A group that opposes the Senate’s “Gang of Eight” immigration bill claims that Rep. Paul Ryan said “we have a labor shortage in Wisconsin.”
Rep. Steve King attracted attention — and criticism from Republican leaders — for saying of immigrants who came to the U.S. illegally as children: “For every one who’s a valedictorian, there’s another 100 out there that they weigh 130 pounds and they’ve got calves the size of cantaloupes because they’re hauling 75 pounds of marijuana across the desert.”
Sen. Ted Cruz says there will be “20 or 30 million” people living in the U.S. illegally “in another 10, 20 years” if the Senate immigration bill becomes law. But the nonpartisan Congressional Budget Office says the bill, if enacted, will reduce future illegal immigration by 33 percent to 50 percent compared with current law.
Eliot Spitzer falsely claimed that allowing immigrants living in the United States illegally to obtain driver’s licenses — a policy he attempted to implement as governor of New York in 2007 — is now the “law of the land.”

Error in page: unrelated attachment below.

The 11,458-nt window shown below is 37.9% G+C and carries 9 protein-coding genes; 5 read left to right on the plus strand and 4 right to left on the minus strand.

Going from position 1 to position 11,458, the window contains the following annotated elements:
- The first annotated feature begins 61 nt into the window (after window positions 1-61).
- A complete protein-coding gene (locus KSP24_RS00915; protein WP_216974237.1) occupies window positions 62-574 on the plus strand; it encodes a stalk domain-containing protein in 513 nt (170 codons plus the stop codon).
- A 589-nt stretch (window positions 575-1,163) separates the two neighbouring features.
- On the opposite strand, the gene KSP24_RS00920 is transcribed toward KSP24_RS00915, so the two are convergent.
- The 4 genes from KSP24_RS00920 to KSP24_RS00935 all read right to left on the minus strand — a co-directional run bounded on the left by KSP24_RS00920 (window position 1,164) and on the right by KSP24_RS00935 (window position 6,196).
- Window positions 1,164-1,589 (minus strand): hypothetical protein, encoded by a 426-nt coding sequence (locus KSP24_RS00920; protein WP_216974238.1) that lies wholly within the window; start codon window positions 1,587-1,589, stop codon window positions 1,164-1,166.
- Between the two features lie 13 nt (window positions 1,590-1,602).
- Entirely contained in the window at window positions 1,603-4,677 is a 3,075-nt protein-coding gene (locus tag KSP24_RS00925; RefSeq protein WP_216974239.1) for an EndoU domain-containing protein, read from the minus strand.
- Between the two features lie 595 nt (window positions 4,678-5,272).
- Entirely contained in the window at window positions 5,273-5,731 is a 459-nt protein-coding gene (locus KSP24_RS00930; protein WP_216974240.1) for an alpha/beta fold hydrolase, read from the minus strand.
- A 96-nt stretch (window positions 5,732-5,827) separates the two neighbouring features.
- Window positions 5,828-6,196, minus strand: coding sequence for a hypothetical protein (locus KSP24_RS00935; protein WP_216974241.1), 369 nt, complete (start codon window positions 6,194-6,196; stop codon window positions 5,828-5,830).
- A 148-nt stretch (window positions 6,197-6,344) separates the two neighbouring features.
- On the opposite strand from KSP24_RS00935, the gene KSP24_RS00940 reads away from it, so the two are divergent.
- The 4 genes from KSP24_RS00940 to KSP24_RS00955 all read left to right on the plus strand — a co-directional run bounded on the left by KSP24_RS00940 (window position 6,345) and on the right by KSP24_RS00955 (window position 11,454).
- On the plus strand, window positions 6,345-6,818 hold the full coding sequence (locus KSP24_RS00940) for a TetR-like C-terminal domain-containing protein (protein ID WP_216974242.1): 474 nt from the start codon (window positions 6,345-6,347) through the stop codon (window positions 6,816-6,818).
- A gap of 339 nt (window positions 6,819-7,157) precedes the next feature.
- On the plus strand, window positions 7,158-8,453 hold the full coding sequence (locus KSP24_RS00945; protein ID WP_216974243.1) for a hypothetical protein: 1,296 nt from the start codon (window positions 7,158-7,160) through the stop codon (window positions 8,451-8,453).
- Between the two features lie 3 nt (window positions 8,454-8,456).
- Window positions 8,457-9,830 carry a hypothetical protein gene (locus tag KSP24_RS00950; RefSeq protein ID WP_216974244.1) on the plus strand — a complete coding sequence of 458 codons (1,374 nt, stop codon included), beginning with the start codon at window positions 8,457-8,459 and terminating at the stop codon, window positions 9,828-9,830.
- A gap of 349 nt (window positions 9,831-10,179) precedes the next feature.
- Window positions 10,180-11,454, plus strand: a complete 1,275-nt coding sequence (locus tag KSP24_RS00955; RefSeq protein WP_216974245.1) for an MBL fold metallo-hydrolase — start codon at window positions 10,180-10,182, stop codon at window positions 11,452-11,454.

Rep. Michele Bachmann ginned up a bogus doomsday scenario for Republicans in 2014, falsely warning that President Obama would “wave his magic wand” to grant voting rights to newly legalized immigrants if Congress passes an immigration bill that includes a path to citizenship.
Two senators opposed to the Gang of Eight immigration bill are telling only half the story with their claims that the nonpartisan Congressional Budget Office warned the bill would be bad for wages and unemployment.
Critics of a bipartisan Senate bill to overhaul the nation’s immigration system falsely claim that it will cost an additional $6.3 trillion, citing a study by a conservative group that opposes the bill.